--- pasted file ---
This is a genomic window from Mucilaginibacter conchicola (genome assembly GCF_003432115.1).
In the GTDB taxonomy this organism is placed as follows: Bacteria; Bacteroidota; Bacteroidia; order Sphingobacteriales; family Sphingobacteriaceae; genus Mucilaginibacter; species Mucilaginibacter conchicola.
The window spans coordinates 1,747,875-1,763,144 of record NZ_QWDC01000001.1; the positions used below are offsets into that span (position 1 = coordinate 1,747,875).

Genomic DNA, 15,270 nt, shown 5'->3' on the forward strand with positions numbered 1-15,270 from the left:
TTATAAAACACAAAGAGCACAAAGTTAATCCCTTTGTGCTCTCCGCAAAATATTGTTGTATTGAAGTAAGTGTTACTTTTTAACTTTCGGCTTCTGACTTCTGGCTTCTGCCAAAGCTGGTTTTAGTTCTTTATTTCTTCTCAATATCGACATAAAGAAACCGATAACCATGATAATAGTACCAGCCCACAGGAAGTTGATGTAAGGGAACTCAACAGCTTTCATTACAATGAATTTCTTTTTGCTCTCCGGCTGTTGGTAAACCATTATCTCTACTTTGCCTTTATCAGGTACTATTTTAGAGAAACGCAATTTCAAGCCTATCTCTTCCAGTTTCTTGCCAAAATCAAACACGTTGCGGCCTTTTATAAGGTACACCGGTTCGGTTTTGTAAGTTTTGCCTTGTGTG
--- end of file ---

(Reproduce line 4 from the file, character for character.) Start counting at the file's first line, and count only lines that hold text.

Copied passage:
Genomic DNA, 15,270 nt, shown 5'->3' on the forward strand with positions numbered 1-15,270 from the left: